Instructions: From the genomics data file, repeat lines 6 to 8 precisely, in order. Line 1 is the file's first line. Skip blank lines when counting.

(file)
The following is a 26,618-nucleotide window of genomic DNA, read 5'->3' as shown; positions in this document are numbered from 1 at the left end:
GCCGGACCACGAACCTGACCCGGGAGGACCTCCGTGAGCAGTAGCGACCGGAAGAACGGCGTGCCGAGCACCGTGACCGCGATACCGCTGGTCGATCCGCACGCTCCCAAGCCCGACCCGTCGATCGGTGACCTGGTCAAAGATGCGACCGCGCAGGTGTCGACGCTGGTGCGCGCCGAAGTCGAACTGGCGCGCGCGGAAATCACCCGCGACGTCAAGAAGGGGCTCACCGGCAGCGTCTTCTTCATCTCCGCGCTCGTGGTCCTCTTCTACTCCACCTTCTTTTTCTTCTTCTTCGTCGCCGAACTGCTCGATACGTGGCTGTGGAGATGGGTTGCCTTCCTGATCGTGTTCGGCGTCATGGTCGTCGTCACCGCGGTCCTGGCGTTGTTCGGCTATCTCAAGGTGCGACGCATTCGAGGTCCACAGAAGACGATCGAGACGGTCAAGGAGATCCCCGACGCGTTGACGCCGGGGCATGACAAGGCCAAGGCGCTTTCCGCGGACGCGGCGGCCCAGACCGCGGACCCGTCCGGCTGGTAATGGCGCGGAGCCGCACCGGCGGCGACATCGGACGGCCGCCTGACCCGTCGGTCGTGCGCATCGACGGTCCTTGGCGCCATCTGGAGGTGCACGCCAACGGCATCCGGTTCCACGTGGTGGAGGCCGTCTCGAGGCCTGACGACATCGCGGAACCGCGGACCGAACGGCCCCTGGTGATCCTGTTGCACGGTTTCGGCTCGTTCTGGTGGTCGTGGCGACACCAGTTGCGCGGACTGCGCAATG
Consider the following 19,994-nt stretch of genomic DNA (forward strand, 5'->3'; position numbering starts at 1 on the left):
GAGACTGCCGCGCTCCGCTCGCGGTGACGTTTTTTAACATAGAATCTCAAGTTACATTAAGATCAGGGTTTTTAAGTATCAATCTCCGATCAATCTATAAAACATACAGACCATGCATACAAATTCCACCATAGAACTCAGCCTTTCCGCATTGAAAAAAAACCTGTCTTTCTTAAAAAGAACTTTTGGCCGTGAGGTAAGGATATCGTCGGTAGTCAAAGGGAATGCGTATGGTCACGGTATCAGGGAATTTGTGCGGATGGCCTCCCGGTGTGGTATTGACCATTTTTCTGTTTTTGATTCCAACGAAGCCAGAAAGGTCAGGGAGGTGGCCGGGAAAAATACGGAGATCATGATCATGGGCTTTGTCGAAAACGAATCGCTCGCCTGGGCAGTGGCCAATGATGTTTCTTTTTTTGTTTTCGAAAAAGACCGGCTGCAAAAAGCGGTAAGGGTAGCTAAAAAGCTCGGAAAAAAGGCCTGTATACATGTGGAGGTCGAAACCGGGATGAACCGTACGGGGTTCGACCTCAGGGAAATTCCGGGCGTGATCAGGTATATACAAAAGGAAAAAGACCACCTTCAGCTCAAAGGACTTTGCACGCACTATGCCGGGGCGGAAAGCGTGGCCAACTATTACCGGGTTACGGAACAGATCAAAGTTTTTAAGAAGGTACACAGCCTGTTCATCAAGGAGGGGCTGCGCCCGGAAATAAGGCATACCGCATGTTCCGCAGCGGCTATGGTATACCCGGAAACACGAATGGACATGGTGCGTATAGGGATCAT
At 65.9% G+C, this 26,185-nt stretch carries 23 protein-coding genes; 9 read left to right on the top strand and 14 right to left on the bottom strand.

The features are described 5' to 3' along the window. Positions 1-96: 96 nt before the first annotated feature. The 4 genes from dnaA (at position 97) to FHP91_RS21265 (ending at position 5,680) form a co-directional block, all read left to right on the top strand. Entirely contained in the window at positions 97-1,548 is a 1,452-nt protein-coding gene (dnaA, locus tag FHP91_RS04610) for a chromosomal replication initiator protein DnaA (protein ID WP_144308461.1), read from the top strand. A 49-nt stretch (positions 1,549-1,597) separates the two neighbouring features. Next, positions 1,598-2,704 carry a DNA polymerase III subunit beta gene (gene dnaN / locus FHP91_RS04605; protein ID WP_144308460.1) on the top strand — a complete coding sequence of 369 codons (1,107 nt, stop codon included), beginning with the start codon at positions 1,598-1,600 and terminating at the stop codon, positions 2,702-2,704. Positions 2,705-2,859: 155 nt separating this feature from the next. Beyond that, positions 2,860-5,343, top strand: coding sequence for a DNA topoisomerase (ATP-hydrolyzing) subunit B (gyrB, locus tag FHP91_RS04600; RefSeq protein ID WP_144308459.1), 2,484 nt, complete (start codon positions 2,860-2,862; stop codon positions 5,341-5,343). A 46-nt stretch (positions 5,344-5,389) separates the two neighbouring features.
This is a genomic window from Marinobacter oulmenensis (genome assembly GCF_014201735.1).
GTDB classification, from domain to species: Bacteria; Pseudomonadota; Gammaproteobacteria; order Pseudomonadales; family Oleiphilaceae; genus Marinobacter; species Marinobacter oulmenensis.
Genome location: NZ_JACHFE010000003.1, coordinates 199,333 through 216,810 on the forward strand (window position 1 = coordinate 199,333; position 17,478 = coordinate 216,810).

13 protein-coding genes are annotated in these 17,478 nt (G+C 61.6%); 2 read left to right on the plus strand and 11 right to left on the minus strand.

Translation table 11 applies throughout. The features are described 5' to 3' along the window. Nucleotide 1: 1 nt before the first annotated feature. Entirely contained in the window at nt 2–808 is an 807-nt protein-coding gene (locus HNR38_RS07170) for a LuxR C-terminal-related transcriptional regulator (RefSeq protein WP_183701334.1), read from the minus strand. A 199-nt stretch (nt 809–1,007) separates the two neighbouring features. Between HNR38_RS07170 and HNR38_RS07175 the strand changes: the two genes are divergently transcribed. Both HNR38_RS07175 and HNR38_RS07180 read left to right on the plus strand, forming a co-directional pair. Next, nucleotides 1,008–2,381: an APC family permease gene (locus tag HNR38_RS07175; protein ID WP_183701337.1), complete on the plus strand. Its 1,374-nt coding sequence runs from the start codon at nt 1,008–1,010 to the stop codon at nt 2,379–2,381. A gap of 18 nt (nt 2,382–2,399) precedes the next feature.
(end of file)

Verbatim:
The features are described 5' to 3' along the window. Positions 1-96: 96 nt before the first annotated feature. The 4 genes from dnaA (at position 97) to FHP91_RS21265 (ending at position 5,680) form a co-directional block, all read left to right on the top strand. Entirely contained in the window at positions 97-1,548 is a 1,452-nt protein-coding gene (dnaA, locus tag FHP91_RS04610) for a chromosomal replication initiator protein DnaA (protein ID WP_144308461.1), read from the top strand. A 49-nt stretch (positions 1,549-1,597) separates the two neighbouring features. Next, positions 1,598-2,704 carry a DNA polymerase III subunit beta gene (gene dnaN / locus FHP91_RS04605; protein ID WP_144308460.1) on the top strand — a complete coding sequence of 369 codons (1,107 nt, stop codon included), beginning with the start codon at positions 1,598-1,600 and terminating at the stop codon, positions 2,702-2,704. Positions 2,705-2,859: 155 nt separating this feature from the next. Beyond that, positions 2,860-5,343, top strand: coding sequence for a DNA topoisomerase (ATP-hydrolyzing) subunit B (gyrB, locus tag FHP91_RS04600; RefSeq protein ID WP_144308459.1), 2,484 nt, complete (start codon positions 2,860-2,862; stop codon positions 5,341-5,343). A 46-nt stretch (positions 5,344-5,389) separates the two neighbouring features.
This is a genomic window from Marinobacter oulmenensis (genome assembly GCF_014201735.1).
GTDB classification, from domain to species: Bacteria; Pseudomonadota; Gammaproteobacteria; order Pseudomonadales; family Oleiphilaceae; genus Marinobacter; species Marinobacter oulmenensis.